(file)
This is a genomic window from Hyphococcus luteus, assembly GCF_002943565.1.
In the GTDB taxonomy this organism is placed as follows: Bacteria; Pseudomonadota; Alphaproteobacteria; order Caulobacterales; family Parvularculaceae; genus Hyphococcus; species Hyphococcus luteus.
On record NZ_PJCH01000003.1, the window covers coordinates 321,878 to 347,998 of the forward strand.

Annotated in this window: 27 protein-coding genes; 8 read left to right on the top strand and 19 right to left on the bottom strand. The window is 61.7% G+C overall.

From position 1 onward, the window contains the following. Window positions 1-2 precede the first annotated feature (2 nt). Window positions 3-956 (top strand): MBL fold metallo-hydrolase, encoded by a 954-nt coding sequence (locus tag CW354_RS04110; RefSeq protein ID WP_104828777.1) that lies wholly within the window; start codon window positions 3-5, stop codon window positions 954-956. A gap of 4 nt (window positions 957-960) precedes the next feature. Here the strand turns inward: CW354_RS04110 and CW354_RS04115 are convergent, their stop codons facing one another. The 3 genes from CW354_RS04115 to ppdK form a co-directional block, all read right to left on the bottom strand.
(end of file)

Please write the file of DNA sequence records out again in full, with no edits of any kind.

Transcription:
This is a genomic window from Hyphococcus luteus, assembly GCF_002943565.1.
In the GTDB taxonomy this organism is placed as follows: Bacteria; Pseudomonadota; Alphaproteobacteria; order Caulobacterales; family Parvularculaceae; genus Hyphococcus; species Hyphococcus luteus.
On record NZ_PJCH01000003.1, the window covers coordinates 321,878 to 347,998 of the forward strand.

Annotated in this window: 27 protein-coding genes; 8 read left to right on the top strand and 19 right to left on the bottom strand. The window is 61.7% G+C overall.

From position 1 onward, the window contains the following. Window positions 1-2 precede the first annotated feature (2 nt). Window positions 3-956 (top strand): MBL fold metallo-hydrolase, encoded by a 954-nt coding sequence (locus tag CW354_RS04110; RefSeq protein ID WP_104828777.1) that lies wholly within the window; start codon window positions 3-5, stop codon window positions 954-956. A gap of 4 nt (window positions 957-960) precedes the next feature. Here the strand turns inward: CW354_RS04110 and CW354_RS04115 are convergent, their stop codons facing one another. The 3 genes from CW354_RS04115 to ppdK form a co-directional block, all read right to left on the bottom strand.